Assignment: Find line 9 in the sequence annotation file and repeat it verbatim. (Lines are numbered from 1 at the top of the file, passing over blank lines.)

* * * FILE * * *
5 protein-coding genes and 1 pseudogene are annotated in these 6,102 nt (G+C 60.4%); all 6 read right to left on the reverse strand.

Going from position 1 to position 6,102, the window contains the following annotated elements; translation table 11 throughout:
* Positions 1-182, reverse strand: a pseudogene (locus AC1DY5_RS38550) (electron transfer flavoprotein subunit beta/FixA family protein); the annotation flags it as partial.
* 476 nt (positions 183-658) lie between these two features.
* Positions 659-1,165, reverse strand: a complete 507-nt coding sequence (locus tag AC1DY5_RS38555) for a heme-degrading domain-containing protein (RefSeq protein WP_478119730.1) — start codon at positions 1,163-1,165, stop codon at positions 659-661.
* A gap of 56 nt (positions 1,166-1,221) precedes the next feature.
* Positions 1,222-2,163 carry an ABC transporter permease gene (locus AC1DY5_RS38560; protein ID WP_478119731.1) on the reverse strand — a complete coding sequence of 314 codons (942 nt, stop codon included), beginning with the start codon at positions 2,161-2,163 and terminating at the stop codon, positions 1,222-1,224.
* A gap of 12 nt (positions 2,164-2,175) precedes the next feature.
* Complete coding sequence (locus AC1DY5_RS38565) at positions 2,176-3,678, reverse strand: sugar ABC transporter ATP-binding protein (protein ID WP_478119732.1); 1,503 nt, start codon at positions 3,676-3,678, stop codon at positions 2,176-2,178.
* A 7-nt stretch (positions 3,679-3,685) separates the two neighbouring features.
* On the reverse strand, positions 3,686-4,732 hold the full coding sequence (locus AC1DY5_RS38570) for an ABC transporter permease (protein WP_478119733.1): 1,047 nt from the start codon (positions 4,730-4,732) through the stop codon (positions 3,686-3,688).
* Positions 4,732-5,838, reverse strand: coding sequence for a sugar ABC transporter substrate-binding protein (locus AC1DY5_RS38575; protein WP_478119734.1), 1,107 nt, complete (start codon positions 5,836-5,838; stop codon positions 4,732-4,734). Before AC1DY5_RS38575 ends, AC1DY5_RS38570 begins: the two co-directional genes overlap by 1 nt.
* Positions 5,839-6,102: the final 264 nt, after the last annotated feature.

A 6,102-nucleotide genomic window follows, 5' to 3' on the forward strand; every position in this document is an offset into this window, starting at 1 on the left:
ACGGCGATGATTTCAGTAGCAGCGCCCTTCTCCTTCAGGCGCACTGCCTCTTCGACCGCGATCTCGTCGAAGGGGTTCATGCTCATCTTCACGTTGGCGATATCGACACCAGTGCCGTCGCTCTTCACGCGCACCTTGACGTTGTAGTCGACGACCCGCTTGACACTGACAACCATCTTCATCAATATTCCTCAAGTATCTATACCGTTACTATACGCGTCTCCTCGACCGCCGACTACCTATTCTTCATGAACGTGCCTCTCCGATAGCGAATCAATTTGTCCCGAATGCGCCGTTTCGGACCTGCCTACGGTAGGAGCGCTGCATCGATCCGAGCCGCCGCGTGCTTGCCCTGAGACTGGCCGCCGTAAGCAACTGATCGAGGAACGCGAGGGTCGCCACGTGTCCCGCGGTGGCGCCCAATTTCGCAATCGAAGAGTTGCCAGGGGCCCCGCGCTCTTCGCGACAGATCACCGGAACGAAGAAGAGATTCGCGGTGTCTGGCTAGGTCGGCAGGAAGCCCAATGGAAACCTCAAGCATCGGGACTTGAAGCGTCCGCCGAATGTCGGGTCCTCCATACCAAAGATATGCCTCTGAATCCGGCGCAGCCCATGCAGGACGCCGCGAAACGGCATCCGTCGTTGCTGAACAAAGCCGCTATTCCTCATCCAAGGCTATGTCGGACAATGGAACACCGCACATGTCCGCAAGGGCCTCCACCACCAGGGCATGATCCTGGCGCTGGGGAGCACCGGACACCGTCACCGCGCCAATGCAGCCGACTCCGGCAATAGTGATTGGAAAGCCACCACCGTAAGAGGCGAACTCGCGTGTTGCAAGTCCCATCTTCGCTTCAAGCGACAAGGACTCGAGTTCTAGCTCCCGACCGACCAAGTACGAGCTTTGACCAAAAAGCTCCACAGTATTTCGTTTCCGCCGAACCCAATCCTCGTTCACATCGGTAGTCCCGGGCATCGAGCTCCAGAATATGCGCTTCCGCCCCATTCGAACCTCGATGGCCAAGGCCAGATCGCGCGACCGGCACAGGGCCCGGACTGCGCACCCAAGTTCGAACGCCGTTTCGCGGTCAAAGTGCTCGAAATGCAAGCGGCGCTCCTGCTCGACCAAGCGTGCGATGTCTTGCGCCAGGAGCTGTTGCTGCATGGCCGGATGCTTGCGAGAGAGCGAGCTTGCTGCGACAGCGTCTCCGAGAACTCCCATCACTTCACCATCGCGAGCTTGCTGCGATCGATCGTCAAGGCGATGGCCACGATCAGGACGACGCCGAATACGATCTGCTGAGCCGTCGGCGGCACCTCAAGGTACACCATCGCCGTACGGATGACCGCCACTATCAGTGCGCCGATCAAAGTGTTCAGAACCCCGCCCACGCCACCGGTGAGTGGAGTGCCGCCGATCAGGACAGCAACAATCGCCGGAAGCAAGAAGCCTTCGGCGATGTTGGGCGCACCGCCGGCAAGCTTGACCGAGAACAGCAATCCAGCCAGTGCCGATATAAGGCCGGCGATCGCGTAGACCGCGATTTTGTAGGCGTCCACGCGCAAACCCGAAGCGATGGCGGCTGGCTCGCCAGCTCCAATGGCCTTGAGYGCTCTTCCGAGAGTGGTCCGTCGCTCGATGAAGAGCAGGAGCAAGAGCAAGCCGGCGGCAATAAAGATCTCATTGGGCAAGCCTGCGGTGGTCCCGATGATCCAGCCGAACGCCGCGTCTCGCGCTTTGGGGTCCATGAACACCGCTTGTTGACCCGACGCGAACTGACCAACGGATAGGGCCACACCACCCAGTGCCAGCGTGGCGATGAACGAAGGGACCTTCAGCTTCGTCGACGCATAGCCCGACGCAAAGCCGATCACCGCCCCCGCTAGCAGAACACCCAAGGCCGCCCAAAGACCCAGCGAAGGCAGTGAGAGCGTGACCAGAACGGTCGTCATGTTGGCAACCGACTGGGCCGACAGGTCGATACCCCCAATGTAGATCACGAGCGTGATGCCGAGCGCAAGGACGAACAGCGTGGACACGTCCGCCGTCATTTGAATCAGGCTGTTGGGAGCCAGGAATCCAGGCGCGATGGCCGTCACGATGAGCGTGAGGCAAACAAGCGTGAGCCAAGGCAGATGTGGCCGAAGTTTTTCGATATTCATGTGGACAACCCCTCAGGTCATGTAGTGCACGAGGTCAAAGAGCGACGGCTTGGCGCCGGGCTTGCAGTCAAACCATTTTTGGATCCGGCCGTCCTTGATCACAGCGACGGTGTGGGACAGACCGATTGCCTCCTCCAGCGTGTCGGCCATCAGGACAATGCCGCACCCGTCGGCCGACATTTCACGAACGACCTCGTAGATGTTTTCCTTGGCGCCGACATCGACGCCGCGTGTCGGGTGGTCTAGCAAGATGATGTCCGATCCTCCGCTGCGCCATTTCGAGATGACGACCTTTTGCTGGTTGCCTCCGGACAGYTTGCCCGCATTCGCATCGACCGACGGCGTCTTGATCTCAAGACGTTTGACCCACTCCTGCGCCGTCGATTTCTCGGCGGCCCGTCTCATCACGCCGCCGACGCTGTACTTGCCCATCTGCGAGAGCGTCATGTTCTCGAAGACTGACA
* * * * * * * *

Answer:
* Complete coding sequence (locus AC1DY5_RS38565) at positions 2,176-3,678, reverse strand: sugar ABC transporter ATP-binding protein (protein ID WP_478119732.1); 1,503 nt, start codon at positions 3,676-3,678, stop codon at positions 2,176-2,178.